The Islanders have come close to the Stanley Cup final the past two seasons. So close that recovering from the emotionally draining experience of falling short — for a second time — was likely just as important this offseason as was physical recuperation.
General manager Lou Lamoriello vowed to do his best to keep the Islanders’ core together for another run at Lord Stanley. Between the flat salary cap’s stranglehold on NHL teams and the Seattle Kraken’s splash into the league, however, there were some casualties. Second-pair defenseman Nick Leddy was traded to the Red Wings and top-line winger Jordan Eberle was taken by Seattle in the expansion draft.
But for the most part, the Islanders are returning a majority of the squad that is coming off a pair of playoff semifinal appearances. Here are the top five issues the Islanders face heading into training camp Thursday:
How will the defensive pairings shake out without Leddy?
Figuring out how to replace Leddy’s 20-minute average time on ice, while still rolling all three pairs in the way that makes the Islanders so effective on defense, is expected to be the biggest challenge for head coach Barry Trotz.
At 44, recent signee Zdeno Chara is ideally more of a sixth or seventh defenseman rather than a staple on the second or third pair. He is, however, currently the Islanders’ top option to slot in on the left side, next to either Scott Mayfield or Noah Dobson. His workload likely will be monitored and he’ll probably need games off, but Chara could be viewed as a short-term answer before a trade can be facilitated or a prospect (possibly Samuel Bolduc) fully ripens later in the season.
While Trotz has voiced his affinity for the pairing of Dobson and Andy Greene, Chara could be interchangeable with Greene, who will turn 39 next month. Chara’s defensive-zone presence could be a better complement to Dobson than it would be to Mayfield. These are things that will need to be evaluated during camp.
Erik Gustafsson, who signed a pro tryout deal with the Islanders, according to the Toronto Star, will also compete for a spot.
Can Oliver Wahlstrom take the next step?
After scoring 12 goals in 44 of the 56 regular-season games in 2020-21, Wahlstrom just has to reach out and seize a full-time role. The 21-year-old only lost his lineup spot in last season’s playoffs after getting injured in Round 1. But his replacement, Travis Zajac, announced his retirement Monday.
Drawing from Lamoriello’s track record while navigating the salary cap, however, Wahlstrom could find himself sent down to the AHL at the start of the season. He is the only forward who doesn’t need waivers, which would keep the Islanders from losing any valuable depth players.
Wahlstrom is an option to replace Eberle on the right wing of the top line, as is 2021 trade-deadline acquisition Kyle Palmieri. The former 2018 first-round pick could also return to the third line next to Jean-Gabriel Pageau, with whom Wahlstrom logged over 300 minutes last season.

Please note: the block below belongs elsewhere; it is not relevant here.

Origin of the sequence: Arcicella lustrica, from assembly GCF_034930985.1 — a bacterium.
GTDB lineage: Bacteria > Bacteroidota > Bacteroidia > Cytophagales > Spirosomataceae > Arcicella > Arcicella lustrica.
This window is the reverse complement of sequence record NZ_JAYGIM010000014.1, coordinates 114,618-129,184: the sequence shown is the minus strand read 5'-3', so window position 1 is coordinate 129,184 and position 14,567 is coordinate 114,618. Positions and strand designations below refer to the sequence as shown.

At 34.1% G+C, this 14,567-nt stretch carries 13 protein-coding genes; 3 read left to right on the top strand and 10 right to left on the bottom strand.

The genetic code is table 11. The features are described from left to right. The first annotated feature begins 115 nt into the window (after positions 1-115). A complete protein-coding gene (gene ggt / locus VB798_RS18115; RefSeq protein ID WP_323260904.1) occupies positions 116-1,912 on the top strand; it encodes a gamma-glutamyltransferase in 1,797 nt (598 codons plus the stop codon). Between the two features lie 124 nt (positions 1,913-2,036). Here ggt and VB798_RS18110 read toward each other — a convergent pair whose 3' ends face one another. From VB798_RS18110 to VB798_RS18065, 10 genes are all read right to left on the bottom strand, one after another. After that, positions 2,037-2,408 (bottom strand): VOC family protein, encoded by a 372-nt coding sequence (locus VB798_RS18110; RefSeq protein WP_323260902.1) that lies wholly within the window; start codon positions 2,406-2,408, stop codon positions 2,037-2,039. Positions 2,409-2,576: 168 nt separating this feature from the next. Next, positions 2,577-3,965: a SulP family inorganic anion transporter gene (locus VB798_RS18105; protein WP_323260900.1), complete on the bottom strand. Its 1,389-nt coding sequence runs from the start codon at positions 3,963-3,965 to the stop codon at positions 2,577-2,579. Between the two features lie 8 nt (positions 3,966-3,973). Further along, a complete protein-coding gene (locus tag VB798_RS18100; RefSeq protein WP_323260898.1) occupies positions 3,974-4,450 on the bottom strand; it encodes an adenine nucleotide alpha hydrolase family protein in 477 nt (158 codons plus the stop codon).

What does Zach Parise have left in the tank?
The 37-year-old Parise began last season on the Wild’s top line and first power-play unit, but steadily dropped off, culminating in a buyout of the remaining four years on his contract. By the end of last season, Parise had lost his spot on the power play, received limited ice time and was a healthy scratch a handful of times.
Parise is still a natural scorer, however, and is just three years removed from a 61-point season in which he scored 28 goals. With the right linemates, Parise could give the Islanders’ offense a boost.
Sifting through a forward logjam
With the addition of Parise, the Islanders’ top 12 is essentially locked in. Barring injury, the lines are expected to shake out as such to start the season:
Anders Lee-Mathew Barzal-Oliver Wahlstrom/Kyle Palmieri
Anthony Beauvillier–Brock Nelson–Josh Bailey
Zach Parise–Jean-Gabriel Pageau–Kyle Palmieri/Oliver Wahlstrom
Matt Martin–Casey Cizikas–Cal Clutterbuck
This lineup would leave out players like Leo Komarov, Richard Panik, Ross Johnston and Michael Dal Colle (assuming the last two are signed). Komarov saw first-line minutes last season in wake of Anders Lee’s season-ending ACL injury, but the Islanders captain is expected to be 100 percent by training camp. Lamoriello could wait to place Komarov on waivers until after the roster is finalized to maximize the adjusted salary cap.
It is unclear where Panik, who was half of the return for Leddy in the trade with Detroit, fits in. The Islanders are his fifth team in the last six seasons, but Panik’s 517 NHL games could come in handy in a depth role.
Are defensemen prospects Bolduc and Robin Salo NHL-ready?
The Islanders’ aging D-corps certainly isn’t sustainable long term, but riding out Greene and Chara bodes well for the organization’s top prospects on defense. Lamoriello and Trotz have never been ones to rush prospects, which is why both Bolduc and Salo will likely start the season with AHL Bridgeport.
Bolduc, who turns 21 in December, had 14 points (six goals, eight assists) in 24 AHL games last season, and is widely considered to be the organization’s top prospect. He may just be an in-house candidate to take on a regular left-side defense spot. Salo isn’t too far behind after an impressive 30-point showing last season in the Swedish Hockey League.